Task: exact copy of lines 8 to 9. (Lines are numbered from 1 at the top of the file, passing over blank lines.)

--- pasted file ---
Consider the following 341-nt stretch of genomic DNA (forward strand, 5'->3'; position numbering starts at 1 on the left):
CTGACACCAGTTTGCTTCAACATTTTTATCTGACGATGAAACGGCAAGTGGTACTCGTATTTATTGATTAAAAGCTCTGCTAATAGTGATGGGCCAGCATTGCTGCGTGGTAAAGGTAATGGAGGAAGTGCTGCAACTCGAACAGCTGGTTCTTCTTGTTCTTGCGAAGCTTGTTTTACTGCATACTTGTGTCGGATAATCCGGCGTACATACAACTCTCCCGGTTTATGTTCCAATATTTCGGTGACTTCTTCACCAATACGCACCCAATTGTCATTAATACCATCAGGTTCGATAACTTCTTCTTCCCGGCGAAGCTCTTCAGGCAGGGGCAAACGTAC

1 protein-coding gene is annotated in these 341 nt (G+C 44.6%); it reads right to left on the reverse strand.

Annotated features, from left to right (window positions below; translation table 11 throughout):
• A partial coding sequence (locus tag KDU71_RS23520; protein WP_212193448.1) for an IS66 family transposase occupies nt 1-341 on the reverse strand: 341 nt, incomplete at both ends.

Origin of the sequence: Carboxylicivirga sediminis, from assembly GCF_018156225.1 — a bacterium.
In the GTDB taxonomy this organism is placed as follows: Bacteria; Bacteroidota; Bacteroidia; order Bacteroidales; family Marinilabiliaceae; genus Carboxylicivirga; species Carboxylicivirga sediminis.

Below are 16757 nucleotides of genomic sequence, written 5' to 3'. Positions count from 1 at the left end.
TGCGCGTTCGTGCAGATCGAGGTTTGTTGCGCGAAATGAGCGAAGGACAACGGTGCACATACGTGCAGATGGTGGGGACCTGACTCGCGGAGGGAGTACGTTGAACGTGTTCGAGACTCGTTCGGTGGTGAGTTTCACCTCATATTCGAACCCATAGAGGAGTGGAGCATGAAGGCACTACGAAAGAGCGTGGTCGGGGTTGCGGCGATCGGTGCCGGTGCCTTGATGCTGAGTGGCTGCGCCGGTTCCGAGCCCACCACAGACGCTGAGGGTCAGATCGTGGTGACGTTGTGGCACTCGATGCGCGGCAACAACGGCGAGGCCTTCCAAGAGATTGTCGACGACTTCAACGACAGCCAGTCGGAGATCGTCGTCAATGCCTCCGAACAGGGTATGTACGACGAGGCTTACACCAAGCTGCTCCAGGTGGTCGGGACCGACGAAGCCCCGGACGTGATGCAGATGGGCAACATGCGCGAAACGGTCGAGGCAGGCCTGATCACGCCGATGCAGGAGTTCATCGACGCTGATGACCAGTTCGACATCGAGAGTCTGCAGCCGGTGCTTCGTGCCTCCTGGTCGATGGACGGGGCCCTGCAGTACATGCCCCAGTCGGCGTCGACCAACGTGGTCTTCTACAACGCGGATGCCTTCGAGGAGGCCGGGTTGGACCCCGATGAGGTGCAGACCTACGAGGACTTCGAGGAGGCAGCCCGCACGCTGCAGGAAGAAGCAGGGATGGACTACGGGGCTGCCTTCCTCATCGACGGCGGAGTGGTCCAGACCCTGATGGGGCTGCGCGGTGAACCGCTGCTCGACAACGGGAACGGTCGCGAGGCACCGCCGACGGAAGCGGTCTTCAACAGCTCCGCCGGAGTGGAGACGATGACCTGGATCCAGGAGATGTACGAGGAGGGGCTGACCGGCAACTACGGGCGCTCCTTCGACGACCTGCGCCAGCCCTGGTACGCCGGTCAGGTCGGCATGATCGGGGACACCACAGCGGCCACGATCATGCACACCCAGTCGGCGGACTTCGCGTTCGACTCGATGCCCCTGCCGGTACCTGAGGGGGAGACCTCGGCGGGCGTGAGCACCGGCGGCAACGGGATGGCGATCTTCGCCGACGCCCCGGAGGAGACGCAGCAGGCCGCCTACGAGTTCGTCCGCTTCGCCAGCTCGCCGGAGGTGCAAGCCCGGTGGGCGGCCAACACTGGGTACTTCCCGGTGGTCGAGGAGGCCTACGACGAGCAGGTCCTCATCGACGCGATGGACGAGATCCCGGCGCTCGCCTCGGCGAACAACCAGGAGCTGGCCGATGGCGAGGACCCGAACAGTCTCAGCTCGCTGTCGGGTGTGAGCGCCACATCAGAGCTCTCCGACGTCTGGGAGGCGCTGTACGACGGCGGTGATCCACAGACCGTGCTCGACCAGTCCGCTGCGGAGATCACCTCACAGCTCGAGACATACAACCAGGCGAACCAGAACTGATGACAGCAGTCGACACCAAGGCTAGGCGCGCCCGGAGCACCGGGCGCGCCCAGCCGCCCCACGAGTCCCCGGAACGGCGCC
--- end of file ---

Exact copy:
Below are 16757 nucleotides of genomic sequence, written 5' to 3'. Positions count from 1 at the left end.
TGCGCGTTCGTGCAGATCGAGGTTTGTTGCGCGAAATGAGCGAAGGACAACGGTGCACATACGTGCAGATGGTGGGGACCTGACTCGCGGAGGGAGTACGTTGAACGTGTTCGAGACTCGTTCGGTGGTGAGTTTCACCTCATATTCGAACCCATAGAGGAGTGGAGCATGAAGGCACTACGAAAGAGCGTGGTCGGGGTTGCGGCGATCGGTGCCGGTGCCTTGATGCTGAGTGGCTGCGCCGGTTCCGAGCCCACCACAGACGCTGAGGGTCAGATCGTGGTGACGTTGTGGCACTCGATGCGCGGCAACAACGGCGAGGCCTTCCAAGAGATTGTCGACGACTTCAACGACAGCCAGTCGGAGATCGTCGTCAATGCCTCCGAACAGGGTATGTACGACGAGGCTTACACCAAGCTGCTCCAGGTGGTCGGGACCGACGAAGCCCCGGACGTGATGCAGATGGGCAACATGCGCGAAACGGTCGAGGCAGGCCTGATCACGCCGATGCAGGAGTTCATCGACGCTGATGACCAGTTCGACATCGAGAGTCTGCAGCCGGTGCTTCGTGCCTCCTGGTCGATGGACGGGGCCCTGCAGTACATGCCCCAGTCGGCGTCGACCAACGTGGTCTTCTACAACGCGGATGCCTTCGAGGAGGCCGGGTTGGACCCCGATGAGGTGCAGACCTACGAGGACTTCGAGGAGGCAGCCCGCACGCTGCAGGAAGAAGCAGGGATGGACTACGGGGCTGCCTTCCTCATCGACGGCGGAGTGGTCCAGACCCTGATGGGGCTGCGCGGTGAACCGCTGCTCGACAACGGGAACGGTCGCGAGGCACCGCCGACGGAAGCGGTCTTCAACAGCTCCGCCGGAGTGGAGACGATGACCTGGATCCAGGAGATGTACGAGGAGGGGCTGACCGGCAACTACGGGCGCTCCTTCGACGACCTGCGCCAGCCCTGGTACGCCGGTCAGGTCGGCATGATCGGGGACACCACAGCGGCCACGATCATGCACACCCAGTCGGCGGACTTCGCGTTCGACTCGATGCCCCTGCCGGTACCTGAGGGGGAGACCTCGGCGGGCGTGAGCACCGGCGGCAACGGGATGGCGATCTTCGCCGACGCCCCGGAGGAGACGCAGCAGGCCGCCTACGAGTTCGTCCGCTTCGCCAGCTCGCCGGAGGTGCAAGCCCGGTGGGCGGCCAACACTGGGTACTTCCCGGTGGTCGAGGAGGCCTACGACGAGCAGGTCCTCATCGACGCGATGGACGAGATCCCGGCGCTCGCCTCGGCGAACAACCAGGAGCTGGCCGATGGCGAGGACCCGAACAGTCTCAGCTCGCTGTCGGGTGTGAGCGCCACATCAGAGCTCTCCGACGTCTGGGAGGCGCTGTACGACGGCGGTGATCCACAGACCGTGCTCGACCAGTCCGCTGCGGAGATCACCTCACAGCTCGAGACATACAACCAGGCGAACCAGAACTGATGACAGCAGTCGACACCAAGGCTAGGCGCGCCCGGAGCACCGGGCGCGCCCAGCCGCCCCACGAGTCCCCGGAACGGCGCC